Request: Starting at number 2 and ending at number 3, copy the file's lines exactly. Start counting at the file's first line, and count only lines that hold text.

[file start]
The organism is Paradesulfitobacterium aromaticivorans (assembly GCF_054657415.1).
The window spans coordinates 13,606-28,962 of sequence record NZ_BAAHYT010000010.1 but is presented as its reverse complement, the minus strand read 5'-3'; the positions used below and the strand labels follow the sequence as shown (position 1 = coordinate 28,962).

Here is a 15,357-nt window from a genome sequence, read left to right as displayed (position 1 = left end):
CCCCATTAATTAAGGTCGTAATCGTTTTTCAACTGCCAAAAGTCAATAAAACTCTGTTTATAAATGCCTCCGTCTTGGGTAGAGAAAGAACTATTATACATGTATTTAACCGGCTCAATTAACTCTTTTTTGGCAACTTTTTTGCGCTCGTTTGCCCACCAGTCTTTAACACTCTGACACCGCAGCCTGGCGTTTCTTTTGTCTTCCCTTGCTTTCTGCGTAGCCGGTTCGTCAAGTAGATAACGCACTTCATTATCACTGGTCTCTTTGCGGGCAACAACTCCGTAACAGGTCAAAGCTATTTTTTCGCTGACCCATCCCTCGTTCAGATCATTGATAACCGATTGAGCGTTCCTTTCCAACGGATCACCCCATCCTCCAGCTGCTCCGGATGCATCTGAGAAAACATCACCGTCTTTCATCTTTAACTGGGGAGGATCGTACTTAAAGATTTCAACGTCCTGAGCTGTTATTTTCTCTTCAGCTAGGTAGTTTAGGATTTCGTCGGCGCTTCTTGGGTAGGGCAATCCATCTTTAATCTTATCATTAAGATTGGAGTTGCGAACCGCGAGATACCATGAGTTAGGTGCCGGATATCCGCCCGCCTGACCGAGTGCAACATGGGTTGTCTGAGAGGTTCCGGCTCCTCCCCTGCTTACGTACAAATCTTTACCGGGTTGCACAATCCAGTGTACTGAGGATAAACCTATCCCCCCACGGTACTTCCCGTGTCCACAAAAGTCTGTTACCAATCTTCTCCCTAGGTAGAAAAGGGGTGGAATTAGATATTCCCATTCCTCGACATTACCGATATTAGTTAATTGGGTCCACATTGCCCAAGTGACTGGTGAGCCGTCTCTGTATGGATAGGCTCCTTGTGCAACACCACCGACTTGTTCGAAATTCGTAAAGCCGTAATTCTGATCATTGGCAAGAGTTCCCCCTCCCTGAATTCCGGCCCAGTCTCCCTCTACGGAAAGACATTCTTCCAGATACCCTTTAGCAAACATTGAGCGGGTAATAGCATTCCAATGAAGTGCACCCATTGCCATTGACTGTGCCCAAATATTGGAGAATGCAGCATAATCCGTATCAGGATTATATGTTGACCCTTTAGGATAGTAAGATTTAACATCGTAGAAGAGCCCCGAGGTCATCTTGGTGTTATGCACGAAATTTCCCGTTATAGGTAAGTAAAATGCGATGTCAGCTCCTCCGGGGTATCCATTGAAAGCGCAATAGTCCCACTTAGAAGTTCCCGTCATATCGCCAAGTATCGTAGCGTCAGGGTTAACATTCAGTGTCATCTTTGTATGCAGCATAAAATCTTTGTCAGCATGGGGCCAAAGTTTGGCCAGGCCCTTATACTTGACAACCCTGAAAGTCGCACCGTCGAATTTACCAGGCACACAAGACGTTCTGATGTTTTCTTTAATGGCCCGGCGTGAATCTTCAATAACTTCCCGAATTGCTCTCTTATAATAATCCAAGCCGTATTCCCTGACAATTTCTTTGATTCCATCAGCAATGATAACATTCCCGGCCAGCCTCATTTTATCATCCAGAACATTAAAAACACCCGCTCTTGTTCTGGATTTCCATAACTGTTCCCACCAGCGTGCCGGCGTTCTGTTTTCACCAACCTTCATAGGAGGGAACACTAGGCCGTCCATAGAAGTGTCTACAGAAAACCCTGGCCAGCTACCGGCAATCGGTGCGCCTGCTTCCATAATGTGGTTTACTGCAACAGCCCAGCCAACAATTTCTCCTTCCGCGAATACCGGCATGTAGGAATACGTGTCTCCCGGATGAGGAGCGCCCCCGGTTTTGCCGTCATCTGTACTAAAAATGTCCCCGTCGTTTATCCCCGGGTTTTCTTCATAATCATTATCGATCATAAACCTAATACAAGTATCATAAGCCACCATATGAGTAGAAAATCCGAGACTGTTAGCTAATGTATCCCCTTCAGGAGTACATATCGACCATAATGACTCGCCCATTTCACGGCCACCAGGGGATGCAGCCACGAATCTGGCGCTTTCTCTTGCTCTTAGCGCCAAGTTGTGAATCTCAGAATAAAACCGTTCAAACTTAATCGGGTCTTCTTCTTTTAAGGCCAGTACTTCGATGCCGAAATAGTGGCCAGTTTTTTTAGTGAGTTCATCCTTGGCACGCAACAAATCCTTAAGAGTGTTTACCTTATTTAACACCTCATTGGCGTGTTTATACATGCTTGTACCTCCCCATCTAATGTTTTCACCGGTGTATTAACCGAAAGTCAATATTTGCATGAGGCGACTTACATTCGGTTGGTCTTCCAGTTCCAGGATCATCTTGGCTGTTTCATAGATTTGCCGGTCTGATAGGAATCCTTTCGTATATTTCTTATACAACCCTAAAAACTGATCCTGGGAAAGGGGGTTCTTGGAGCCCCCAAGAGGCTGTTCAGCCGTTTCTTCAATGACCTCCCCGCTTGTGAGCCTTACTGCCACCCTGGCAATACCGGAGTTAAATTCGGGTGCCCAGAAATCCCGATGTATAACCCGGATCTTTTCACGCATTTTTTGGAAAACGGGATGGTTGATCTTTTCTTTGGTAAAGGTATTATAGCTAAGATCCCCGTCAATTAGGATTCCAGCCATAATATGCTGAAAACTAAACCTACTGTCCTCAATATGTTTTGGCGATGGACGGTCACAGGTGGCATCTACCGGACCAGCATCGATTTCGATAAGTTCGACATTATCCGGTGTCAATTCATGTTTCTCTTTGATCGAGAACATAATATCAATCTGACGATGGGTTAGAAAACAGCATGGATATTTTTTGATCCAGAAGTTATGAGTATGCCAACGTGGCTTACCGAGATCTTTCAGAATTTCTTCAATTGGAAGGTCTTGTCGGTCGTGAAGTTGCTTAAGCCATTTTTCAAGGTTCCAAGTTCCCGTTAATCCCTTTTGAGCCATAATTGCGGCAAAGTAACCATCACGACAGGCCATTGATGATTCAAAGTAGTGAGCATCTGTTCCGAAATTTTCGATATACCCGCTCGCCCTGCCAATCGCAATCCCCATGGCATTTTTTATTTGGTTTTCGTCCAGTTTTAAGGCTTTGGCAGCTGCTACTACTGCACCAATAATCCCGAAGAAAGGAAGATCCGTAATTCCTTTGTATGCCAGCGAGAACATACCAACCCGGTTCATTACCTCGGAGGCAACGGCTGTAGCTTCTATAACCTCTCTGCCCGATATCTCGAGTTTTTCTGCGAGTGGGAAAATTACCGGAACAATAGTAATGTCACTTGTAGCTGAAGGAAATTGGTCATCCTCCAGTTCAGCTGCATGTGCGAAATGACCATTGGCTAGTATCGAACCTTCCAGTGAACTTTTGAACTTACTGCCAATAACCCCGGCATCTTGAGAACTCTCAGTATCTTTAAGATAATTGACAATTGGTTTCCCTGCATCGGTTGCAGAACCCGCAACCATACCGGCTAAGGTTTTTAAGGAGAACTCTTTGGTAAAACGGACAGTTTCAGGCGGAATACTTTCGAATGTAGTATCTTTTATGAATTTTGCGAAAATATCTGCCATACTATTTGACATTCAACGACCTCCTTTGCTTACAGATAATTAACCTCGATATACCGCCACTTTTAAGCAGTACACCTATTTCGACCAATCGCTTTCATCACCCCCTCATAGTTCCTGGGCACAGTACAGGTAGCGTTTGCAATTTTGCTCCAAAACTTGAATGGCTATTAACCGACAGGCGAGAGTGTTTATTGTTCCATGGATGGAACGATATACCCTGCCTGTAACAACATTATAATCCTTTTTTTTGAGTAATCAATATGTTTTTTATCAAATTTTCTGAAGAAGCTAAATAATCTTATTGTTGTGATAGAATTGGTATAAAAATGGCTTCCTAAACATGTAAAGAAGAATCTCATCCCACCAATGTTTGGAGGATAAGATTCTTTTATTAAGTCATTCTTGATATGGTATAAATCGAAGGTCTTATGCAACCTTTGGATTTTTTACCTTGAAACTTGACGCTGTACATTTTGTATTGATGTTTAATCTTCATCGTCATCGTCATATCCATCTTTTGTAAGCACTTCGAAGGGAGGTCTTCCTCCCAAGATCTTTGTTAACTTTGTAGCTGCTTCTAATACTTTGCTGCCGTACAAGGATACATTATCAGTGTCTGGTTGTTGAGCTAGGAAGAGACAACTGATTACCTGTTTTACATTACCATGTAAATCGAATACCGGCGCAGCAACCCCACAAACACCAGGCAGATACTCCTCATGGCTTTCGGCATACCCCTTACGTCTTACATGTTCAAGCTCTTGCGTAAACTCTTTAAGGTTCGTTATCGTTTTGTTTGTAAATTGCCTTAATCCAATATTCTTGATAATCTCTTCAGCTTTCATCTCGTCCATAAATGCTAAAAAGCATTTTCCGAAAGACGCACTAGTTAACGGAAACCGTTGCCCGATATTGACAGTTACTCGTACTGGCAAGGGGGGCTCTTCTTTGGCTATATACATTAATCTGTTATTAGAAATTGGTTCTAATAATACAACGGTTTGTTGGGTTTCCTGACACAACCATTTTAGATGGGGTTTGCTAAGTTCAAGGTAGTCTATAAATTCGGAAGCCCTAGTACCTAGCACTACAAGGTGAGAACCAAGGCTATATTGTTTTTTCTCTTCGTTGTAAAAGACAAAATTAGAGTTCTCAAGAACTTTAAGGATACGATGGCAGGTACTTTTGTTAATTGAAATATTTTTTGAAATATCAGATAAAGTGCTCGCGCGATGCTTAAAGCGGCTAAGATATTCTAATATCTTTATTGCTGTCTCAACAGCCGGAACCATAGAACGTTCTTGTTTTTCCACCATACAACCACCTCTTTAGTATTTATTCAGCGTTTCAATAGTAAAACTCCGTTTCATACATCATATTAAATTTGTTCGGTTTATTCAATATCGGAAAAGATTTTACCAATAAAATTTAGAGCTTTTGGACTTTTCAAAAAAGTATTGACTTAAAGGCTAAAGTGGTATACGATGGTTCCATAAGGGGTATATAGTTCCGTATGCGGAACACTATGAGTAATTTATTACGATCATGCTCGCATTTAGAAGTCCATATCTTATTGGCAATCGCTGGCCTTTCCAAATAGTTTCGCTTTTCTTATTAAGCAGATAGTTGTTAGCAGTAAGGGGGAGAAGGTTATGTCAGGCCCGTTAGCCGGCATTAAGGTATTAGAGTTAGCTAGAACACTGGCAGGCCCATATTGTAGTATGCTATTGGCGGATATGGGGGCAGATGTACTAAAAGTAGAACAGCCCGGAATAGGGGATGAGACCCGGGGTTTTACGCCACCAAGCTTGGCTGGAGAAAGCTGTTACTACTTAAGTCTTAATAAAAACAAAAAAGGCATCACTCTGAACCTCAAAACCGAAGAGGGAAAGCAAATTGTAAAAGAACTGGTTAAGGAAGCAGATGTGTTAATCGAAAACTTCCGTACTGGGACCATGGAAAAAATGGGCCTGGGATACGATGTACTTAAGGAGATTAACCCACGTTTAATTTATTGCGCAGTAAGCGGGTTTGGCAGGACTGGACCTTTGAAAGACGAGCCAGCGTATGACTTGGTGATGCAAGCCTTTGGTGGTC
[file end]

The window spans coordinates 13,606-28,962 of sequence record NZ_BAAHYT010000010.1 but is presented as its reverse complement, the minus strand read 5'-3'; the positions used below and the strand labels follow the sequence as shown (position 1 = coordinate 28,962).

Here is a 15,357-nt window from a genome sequence, read left to right as displayed (position 1 = left end):